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Joseph (Joe) Zuken (December 12, 1912 – March 24, 1986[1]) was a popular Communist politician in Winnipeg and the longest serving elected Communist party politician in North America.[2]

Joe Zuken's family immigrated to Canada from the Ukraine when he was still an infant. Raised in a secular Jewish environment in Winnipeg's working class North End he was educated at a secular Yiddish school in a socialist environment. He joined the Communist Party of Canada as a young lawyer and intervened in struggles for workers rights and in anti-fascist movements during the Great Depression.

Prior to the Second World War Zuken was connected with theatre in the city, both on-stage as an actor and off-stage, including an attempt to put on Eight Men Speak in a Winnipeg theatre.

As a lawyer he defended the party and left wing trade unions in court against state repression and later established a legal clinic to give poor people access to legal representation.

In 1941 Zuken was elected to Winnipeg's school board and was one of the few Communists to win re-election through the Cold War. He fought for the establishment of kindergartens, free textbooks, and higher salaries for teachers.

After serving on the school board for twenty years he was elected, in 1961, to Winnipeg's city council on behalf of the North End ward which had been represented since the 1930s by fellow Communist Jacob Penner. As an alderman he fought for public housing, public hospitals and rights for the poor.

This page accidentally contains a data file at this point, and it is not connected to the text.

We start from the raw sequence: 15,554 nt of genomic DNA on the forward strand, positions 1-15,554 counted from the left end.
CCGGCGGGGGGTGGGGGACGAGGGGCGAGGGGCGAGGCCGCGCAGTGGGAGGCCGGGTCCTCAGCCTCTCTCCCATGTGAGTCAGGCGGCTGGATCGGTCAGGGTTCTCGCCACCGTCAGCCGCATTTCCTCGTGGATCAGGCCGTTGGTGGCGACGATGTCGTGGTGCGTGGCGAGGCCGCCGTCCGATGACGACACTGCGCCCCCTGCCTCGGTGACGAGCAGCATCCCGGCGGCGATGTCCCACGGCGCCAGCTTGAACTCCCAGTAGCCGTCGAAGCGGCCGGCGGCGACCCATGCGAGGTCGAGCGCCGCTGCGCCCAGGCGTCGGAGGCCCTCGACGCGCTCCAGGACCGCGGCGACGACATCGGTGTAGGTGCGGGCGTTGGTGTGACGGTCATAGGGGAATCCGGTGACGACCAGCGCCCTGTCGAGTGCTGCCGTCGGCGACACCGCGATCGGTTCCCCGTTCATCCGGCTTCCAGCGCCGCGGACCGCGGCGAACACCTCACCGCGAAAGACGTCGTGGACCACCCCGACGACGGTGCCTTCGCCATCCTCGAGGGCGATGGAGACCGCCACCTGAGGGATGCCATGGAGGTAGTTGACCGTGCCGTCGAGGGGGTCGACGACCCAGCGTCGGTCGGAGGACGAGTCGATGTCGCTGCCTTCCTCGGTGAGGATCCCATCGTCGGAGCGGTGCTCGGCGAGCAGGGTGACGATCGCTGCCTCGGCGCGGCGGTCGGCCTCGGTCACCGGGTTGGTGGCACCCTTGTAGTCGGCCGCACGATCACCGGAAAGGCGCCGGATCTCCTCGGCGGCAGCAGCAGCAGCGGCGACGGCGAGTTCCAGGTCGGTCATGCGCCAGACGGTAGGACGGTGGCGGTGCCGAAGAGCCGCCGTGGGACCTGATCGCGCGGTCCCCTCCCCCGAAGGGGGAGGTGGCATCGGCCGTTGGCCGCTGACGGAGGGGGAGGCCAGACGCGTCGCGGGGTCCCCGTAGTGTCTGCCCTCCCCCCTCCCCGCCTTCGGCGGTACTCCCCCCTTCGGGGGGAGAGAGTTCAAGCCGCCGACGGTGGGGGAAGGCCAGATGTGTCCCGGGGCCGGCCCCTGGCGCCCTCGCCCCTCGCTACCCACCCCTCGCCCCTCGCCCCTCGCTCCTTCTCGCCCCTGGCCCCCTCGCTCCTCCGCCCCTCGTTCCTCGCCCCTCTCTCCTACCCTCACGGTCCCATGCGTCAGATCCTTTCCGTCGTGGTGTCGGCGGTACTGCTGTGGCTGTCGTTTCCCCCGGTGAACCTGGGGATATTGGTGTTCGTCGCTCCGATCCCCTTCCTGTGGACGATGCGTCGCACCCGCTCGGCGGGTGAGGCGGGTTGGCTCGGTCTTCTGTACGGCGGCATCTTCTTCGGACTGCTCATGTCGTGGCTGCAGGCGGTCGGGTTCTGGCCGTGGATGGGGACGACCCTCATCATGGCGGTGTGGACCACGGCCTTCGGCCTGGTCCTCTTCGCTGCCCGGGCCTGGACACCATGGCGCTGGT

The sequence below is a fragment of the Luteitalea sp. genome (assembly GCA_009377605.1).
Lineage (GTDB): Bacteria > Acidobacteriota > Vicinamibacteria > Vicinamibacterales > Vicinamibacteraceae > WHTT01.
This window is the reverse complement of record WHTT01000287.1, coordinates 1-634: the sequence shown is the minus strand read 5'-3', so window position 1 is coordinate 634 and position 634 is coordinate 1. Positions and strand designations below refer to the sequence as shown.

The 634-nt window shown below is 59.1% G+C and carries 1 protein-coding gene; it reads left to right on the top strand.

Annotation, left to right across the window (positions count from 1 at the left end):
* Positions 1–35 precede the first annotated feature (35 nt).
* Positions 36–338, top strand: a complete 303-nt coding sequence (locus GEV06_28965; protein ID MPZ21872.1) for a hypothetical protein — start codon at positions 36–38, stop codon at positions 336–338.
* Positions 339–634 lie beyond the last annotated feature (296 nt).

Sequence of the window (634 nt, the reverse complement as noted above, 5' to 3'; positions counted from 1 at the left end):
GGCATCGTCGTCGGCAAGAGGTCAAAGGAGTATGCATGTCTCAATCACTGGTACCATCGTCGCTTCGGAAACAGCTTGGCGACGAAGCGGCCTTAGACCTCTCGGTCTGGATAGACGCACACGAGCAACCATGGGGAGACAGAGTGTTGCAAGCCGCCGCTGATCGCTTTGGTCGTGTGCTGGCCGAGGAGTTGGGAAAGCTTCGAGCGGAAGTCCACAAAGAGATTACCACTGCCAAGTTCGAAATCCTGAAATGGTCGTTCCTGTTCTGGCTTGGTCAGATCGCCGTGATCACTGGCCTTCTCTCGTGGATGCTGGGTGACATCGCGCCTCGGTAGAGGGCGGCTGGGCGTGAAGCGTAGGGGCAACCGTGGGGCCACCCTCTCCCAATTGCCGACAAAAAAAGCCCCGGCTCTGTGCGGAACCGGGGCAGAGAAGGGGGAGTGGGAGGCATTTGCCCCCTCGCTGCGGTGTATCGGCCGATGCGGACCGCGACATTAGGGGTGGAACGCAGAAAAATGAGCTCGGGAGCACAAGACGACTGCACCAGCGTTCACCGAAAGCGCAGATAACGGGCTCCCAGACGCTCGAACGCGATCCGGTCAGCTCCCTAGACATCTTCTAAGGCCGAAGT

Although Zuken's membership in the Communist Party was controversial, he was respected by politicians across the political spectrum for both his intelligence and his political commitment. In early 1969, he won the unanimous support of his colleagues on city council for changes to Winnipeg's Tenant Act. The reforms included the establishment of a landlord/tenant review board, restrictions on eviction notices, and improvements to the privacy rights of tenants.[3]

In 1979 Zuken unsuccessfully ran for Mayor of Winnipeg and won 18% of the vote.

He remained an alderman until his retirement in 1983 due to poor health.

Though a loyal member of the Communist Party he expressed public criticisms of the Soviet Union in the 1970s for its restrictions on Jewish emigration and official anti-semitism in Poland in the late 1960s.

Zuken's older brother, William Ross (Cecil Zuken), was also an active Communist politician, and served as leader of the Communist Party in Manitoba from 1948 to 1981.


  1. ^ Doug Smith, Joe Zuken, Citizen and Socialist, James Lorimar and Company, Toronto, 1990,ISBN 1-55028-305-7, pg. 8 and pg. 256
  2. ^ Manitoba Historical Society article on plaque
  3. ^ Winnipeg Free Press, 13 February 1969, p. 3.